Hong Sang-soo, for better or for worse, is now entering the late-period of his filmography. Throughout the 21st century, his oeuvre of delicate human dramas have enthralled audiences from around the world. His simplistic & effective methodology provides the foundation for his dialogue-heavy narratives. For those unfamiliar with his work, his emphasis on meta-textual tropes tends to be a running motif in each of his introverted stories. Throughout his portfolio, viewers often experience tales revolving around neurotic artists and their challenged perspectives. More specifically, the simplicity of his films often toss archetypal characters with artistic professions into ambiguous conflicts.
Particularly in the past few years, Sang-soo has been limiting his budgets. The sixty-two year-old director is now producing more than one film per year. Now more than ever, with his latest self-referential feature, Sang-soo is beginning to fear the end. The end in question is a personal anxiety correlated with his own career, his ability to continue his free-spirited work, and more prevalently — his power to live. As dark as the sentiment may seem, his latest film entitled ‘in water‘ is one of his most engaging, atmospheric, and existential cinematic efforts in recent memory.
At the crux of the film, Sang-soo implements a multi-layered framing device. To configure back to the auteur's fascination with ambiguity, Sang-soo embraces cinematic radicalisation — shifting visual expectations with his elementary Mise-en-scène. In The Novelist's Film, the feature-length exploration spontaneously transitions from monochrome to colour in a quick moment of emotional liberation. The aforementioned shift symbolically represents an inner desire for past-lived memory & buried ambitions. In the film's respective context, the technique encapsulates a painstakingly authentic portrait of creative torment. Love prevails in the subconscious of his character's muted desires.
With in water, Sang-soo weaponises an arrangement of focal-lengths as his prominent semiotic tool. Located in the narrative shoreline, the boundary-breaking cinéaste observes a young director's creative plight on the set of his first filmmaking endeavour. The conflict revolves around his tranquil pre-production process. We witness first-hand discussions on the director's personal artistic pursuits & secondary aspirations. We learn more about the young director's personal mythos on the art of filmmaking. Inspiration grows with each of his newly adopted experiences. The fictional director's amateur project radically changes perspective with the social influences surrounding his bohemian horizons. Sang-soo speaks through the naivety of the young man's sluggish learnings — as the character vicariously represents his own meditations on the medium itself. Through gradual experience and inspiration, we witness the young man's social-influences first hand. The film is a literal reflection of Sang-soo's reality; a cinematic inundation drowned within his complex meta-text.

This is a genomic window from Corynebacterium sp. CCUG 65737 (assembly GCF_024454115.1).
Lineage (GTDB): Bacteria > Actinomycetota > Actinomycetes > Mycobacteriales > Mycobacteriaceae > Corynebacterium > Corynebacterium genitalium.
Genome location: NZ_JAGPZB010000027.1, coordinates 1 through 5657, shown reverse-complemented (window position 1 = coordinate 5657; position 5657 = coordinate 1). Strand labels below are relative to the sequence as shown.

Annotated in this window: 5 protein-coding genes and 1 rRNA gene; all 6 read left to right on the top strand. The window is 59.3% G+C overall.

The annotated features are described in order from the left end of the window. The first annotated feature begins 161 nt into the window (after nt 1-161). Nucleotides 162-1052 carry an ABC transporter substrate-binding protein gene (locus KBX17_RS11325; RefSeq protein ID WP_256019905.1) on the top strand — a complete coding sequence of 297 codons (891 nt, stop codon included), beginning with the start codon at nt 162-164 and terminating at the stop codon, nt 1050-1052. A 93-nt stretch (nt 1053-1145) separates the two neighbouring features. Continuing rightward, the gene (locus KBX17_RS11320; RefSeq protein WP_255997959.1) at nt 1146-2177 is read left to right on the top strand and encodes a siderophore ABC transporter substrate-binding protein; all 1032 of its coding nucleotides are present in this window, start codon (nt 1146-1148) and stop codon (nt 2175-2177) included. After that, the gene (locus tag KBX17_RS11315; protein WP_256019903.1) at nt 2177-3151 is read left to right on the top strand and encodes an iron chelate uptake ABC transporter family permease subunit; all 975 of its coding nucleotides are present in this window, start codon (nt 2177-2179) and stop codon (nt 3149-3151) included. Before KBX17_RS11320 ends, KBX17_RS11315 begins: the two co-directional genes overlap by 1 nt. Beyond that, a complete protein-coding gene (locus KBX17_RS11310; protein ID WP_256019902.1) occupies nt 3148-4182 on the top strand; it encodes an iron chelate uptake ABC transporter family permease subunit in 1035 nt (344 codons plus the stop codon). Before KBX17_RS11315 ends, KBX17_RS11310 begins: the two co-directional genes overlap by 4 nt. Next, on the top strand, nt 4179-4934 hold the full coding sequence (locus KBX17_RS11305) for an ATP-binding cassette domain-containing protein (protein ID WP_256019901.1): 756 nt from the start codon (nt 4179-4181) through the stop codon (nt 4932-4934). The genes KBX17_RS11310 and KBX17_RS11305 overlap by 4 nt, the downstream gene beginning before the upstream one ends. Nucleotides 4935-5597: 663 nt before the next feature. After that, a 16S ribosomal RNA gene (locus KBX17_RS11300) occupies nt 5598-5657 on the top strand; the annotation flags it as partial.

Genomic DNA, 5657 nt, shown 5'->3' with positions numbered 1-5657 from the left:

The shifts in focal-lengths enhance the film's lead perspective as a result. The semiotic relationship between camera and spectator symbolises a literal form of clarity and self-reflection in the protagonist's own artistic block. In moments of communion with friends and creative partners, Sang-soo purposefully provides more depth and lucidity to the projected image. We feel the character's confidence through the cinematic simulacra veil — the young director's arousal for natural exploration ignites motive within his creative rut. In moments of uncertainty, Sang-soo purposefully reduces the clarity of his colourful visuals. The end product enhances the winding connection between idealisation and personal insecurity; as the young director finds questionable stake at the genesis of his project.
The relationship between camera and subject is ever present. The film's self-referential text behaves as a near-perfect critique on the self-image. The (literal) image clarity provides delimitating unease within scenes of endless jargon — demonstrating that the creative process itself is both self-indulgent and radically unpredictable. The characters speak of ghost stories and artistic integrity. They highlight ideologies, found within their perceptions of honour. The gazes of others are dependent for success within the field of their craft.
The film's end merely provides deeper evidence towards Sang-soo's stringent thesis. Both Sang-soo and the fictional rookie protagonist at the crux of in water are both uncertain of their own filmographies. As the film suggests through a fogged looking-glass, the unpredictability of one's self-narrativization is ultimately the pivotal key to creative success. in water‘s delicate text is purely confessional. As the auteur slowly loses his sight in our present reality, in water eerily carries a near-perfect testimony on Sang-soo's decade-sprawling learnings. In a search for creative aspiration, Sang-soo encourages young artists to find inspiration in the most unlikely of places. in water is a translucent reflection of the beloved director's intimate pastiche; riddled with imperfections found within his sea of shallow drama. A lack of clarity is all part of the process.